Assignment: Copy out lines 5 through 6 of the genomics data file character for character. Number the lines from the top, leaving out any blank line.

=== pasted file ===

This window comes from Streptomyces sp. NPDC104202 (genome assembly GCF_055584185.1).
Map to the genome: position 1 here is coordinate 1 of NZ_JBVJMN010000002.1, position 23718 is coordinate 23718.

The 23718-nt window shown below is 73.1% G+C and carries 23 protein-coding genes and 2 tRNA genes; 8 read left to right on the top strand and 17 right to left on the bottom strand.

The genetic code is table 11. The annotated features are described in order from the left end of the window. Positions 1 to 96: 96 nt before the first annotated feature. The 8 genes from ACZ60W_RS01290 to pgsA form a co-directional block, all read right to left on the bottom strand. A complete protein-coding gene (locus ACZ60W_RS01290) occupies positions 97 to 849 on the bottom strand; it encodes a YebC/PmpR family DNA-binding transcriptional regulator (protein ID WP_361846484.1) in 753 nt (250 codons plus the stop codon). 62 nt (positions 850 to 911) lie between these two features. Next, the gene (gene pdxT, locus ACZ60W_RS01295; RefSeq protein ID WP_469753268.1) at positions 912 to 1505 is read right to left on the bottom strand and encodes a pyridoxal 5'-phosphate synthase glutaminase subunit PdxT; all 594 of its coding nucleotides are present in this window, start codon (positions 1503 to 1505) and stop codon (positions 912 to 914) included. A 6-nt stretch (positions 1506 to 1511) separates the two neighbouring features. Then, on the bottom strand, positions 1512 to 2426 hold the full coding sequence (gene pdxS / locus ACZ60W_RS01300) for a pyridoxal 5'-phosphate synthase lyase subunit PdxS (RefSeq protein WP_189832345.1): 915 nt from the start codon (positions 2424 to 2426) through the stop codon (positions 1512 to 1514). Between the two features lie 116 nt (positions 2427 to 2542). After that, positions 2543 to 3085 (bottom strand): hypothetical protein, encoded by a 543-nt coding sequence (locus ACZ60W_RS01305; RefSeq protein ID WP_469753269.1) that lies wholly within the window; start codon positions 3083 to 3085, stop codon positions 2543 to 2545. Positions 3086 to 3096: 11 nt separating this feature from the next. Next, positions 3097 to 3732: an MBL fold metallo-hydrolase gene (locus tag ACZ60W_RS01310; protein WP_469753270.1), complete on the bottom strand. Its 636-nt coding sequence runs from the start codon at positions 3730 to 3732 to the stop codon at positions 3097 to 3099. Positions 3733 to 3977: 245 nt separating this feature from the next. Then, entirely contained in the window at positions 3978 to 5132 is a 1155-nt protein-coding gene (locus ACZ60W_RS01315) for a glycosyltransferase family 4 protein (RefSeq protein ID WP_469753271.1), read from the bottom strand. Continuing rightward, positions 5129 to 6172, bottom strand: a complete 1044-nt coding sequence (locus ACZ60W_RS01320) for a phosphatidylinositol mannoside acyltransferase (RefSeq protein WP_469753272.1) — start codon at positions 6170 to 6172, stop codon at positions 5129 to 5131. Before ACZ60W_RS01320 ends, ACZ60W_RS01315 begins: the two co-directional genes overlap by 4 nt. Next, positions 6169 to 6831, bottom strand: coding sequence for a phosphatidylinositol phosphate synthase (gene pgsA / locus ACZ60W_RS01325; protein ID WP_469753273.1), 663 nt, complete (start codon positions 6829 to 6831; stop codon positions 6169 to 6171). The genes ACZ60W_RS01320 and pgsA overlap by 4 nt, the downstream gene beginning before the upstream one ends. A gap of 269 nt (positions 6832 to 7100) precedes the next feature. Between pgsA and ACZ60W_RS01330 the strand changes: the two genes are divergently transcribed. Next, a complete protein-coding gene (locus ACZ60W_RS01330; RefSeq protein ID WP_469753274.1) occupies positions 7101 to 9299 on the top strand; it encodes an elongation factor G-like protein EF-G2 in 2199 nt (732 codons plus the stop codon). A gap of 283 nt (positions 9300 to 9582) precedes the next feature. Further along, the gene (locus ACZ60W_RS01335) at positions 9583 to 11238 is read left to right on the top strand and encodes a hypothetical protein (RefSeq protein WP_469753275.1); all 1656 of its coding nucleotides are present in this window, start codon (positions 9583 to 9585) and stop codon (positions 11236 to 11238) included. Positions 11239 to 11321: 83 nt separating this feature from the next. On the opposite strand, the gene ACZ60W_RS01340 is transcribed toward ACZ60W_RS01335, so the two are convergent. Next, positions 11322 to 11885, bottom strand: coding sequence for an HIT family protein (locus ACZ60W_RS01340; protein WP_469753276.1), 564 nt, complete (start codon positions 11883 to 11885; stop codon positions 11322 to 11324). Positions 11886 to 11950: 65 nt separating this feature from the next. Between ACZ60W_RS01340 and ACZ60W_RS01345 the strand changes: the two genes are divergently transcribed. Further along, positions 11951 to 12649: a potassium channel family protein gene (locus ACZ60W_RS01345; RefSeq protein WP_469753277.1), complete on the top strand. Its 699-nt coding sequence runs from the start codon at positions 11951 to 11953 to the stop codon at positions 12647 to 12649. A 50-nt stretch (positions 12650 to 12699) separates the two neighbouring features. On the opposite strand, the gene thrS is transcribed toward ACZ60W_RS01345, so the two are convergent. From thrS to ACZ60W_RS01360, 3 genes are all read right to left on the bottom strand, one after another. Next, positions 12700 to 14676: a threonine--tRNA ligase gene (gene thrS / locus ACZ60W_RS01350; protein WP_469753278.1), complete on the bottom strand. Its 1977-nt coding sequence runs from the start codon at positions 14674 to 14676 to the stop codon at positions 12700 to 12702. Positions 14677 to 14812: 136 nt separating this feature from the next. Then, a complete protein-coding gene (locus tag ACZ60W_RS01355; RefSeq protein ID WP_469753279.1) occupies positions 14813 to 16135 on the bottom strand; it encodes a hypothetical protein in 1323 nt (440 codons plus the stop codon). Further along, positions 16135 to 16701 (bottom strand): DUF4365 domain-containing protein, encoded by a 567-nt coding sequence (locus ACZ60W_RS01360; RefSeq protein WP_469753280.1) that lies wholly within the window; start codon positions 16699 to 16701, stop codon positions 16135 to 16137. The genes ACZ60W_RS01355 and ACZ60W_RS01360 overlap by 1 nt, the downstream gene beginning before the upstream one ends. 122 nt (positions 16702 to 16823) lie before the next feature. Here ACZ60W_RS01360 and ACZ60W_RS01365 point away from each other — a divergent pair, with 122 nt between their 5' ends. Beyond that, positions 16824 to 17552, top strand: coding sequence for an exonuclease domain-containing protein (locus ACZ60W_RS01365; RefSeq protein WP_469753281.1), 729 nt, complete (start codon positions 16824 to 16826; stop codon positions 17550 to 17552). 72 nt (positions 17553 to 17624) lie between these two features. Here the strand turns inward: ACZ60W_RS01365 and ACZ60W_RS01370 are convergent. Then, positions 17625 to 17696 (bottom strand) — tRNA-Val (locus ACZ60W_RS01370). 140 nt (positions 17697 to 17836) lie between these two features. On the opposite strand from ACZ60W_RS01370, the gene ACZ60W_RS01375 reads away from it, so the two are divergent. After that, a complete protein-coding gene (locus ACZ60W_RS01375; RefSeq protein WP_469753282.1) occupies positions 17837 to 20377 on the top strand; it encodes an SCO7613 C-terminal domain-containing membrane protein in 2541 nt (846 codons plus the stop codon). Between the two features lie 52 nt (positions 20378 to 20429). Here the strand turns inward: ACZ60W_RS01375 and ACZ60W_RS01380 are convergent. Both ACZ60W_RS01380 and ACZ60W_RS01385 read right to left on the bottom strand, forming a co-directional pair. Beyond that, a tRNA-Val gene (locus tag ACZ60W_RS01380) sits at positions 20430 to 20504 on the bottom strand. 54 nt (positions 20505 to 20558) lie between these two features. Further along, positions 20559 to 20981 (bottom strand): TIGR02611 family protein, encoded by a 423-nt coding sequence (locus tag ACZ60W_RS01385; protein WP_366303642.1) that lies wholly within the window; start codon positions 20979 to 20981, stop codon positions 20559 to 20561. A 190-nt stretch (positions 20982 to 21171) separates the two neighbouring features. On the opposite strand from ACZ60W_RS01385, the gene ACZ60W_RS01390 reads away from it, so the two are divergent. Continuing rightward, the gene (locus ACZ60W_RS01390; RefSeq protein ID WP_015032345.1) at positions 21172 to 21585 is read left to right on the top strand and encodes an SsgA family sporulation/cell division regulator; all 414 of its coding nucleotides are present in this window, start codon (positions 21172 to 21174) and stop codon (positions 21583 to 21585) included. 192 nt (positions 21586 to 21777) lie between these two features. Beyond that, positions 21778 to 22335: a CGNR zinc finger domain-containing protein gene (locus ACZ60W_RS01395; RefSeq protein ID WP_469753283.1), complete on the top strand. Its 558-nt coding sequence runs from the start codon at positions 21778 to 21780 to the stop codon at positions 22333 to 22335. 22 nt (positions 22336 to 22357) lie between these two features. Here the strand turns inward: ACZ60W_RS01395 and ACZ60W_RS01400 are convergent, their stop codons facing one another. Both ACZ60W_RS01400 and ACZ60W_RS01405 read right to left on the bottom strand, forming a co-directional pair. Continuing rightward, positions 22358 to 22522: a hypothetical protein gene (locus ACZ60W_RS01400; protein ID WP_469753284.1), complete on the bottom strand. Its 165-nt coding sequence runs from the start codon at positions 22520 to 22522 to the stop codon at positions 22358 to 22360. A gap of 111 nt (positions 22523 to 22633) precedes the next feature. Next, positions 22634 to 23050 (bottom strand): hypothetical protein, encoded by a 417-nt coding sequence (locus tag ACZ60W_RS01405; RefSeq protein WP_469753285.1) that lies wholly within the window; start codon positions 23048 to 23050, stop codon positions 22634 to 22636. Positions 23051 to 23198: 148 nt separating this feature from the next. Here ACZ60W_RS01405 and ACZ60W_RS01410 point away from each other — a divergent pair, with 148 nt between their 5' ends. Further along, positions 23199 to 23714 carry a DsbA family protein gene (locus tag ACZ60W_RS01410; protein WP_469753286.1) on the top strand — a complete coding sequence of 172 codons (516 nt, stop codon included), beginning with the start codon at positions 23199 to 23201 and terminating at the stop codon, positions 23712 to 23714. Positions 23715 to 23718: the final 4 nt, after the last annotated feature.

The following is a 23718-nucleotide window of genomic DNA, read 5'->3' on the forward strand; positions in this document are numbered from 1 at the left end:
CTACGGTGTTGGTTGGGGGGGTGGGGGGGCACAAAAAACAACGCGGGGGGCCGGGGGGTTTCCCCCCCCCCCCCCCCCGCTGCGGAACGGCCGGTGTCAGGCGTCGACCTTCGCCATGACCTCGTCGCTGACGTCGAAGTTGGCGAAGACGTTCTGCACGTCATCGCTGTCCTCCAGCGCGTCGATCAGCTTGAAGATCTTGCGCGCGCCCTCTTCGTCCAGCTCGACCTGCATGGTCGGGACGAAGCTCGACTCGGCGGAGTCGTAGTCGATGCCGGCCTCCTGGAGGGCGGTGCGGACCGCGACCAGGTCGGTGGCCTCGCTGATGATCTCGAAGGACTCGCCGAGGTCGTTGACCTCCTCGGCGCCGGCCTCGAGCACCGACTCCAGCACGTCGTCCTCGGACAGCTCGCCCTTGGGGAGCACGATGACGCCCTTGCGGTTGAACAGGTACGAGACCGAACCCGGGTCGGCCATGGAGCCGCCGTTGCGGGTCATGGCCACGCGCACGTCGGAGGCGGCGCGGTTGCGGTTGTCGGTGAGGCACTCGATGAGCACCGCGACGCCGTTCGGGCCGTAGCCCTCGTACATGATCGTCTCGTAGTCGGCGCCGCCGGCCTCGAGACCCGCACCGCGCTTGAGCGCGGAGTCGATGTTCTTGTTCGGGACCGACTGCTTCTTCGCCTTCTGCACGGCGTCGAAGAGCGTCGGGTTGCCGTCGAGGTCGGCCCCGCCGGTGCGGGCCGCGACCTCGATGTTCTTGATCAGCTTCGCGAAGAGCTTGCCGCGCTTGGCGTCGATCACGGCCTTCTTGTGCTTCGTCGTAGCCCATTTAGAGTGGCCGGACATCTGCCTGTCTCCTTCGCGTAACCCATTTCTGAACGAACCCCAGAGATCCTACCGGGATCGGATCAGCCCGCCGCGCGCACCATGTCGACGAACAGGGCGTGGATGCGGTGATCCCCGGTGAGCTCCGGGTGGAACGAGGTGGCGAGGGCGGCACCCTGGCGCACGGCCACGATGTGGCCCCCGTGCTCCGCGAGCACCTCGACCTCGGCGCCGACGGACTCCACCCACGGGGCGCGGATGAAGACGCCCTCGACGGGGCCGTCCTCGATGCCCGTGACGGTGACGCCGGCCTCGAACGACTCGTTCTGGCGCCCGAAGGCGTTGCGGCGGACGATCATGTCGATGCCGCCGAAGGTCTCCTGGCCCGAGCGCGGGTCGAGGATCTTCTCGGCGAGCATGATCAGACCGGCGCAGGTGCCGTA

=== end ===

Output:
The following is a 23718-nucleotide window of genomic DNA, read 5'->3' on the forward strand; positions in this document are numbered from 1 at the left end:
CTACGGTGTTGGTTGGGGGGGTGGGGGGGCACAAAAAACAACGCGGGGGGCCGGGGGGTTTCCCCCCCCCCCCCCCCCGCTGCGGAACGGCCGGTGTCAGGCGTCGACCTTCGCCATGACCTCGTCGCTGACGTCGAAGTTGGCGAAGACGTTCTGCACGTCATCGCTGTCCTCCAGCGCGTCGATCAGCTTGAAGATCTTGCGCGCGCCCTCTTCGTCCAGCTCGACCTGCATGGTCGGGACGAAGCTCGACTCGGCGGAGTCGTAGTCGATGCCGGCCTCCTGGAGGGCGGTGCGGACCGCGACCAGGTCGGTGGCCTCGCTGATGATCTCGAAGGACTCGCCGAGGTCGTTGACCTCCTCGGCGCCGGCCTCGAGCACCGACTCCAGCACGTCGTCCTCGGACAGCTCGCCCTTGGGGAGCACGATGACGCCCTTGCGGTTGAACAGGTACGAGACCGAACCCGGGTCGGCCATGGAGCCGCCGTTGCGGGTCATGGCCACGCGCACGTCGGAGGCGGCGCGGTTGCGGTTGTCGGTGAGGCACTCGATGAGCACCGCGACGCCGTTCGGGCCGTAGCCCTCGTACATGATCGTCTCGTAGTCGGCGCCGCCGGCCTCGAGACCCGCACCGCGCTTGAGCGCGGAGTCGATGTTCTTGTTCGGGACCGACTGCTTCTTCGCCTTCTGCACGGCGTCGAAGAGCGTCGGGTTGCCGTCGAGGTCGGCCCCGCCGGTGCGGGCCGCGACCTCGATGTTCTTGATCAGCTTCGCGAAGAGCTTGCCGCGCTTGGCGTCGATCACGGCCTTCTTGTGCTTCGTCGTAGCCCATTTAGAGTGGCCGGACATCTGCCTGTCTCCTTCGCGTAACCCATTTCTGAACGAACCCCAGAGATCCTACCGGGATCGGATCAGCCCGCCGCGCGCACCATGTCGACGAACAGGGCGTGGATGCGGTGATCCCCGGTGAGCTCCGGGTGGAACGAGGTGGCGAGGGCGGCACCCTGGCGCACGGCCACGATGTGGCCCCCGTGCTCCGCGAGCACCTCGACCTCGGCGCCGACGGACTCCACCCACGGGGCGCGGATGAAGACGCCCTCGACGGGGCCGTCCTCGATGCCCGTGACGGTGACGCCGGCCTCGAACGACTCGTTCTGGCGCCCGAAGGCGTTGCGGCGGACGATCATGTCGATGCCGCCGAAGGTCTCCTGGCCCGAGCGCGGGTCGAGGATCTTCTCGGCGAGCATGATCAGACCGGCGCAGGTGCCGTA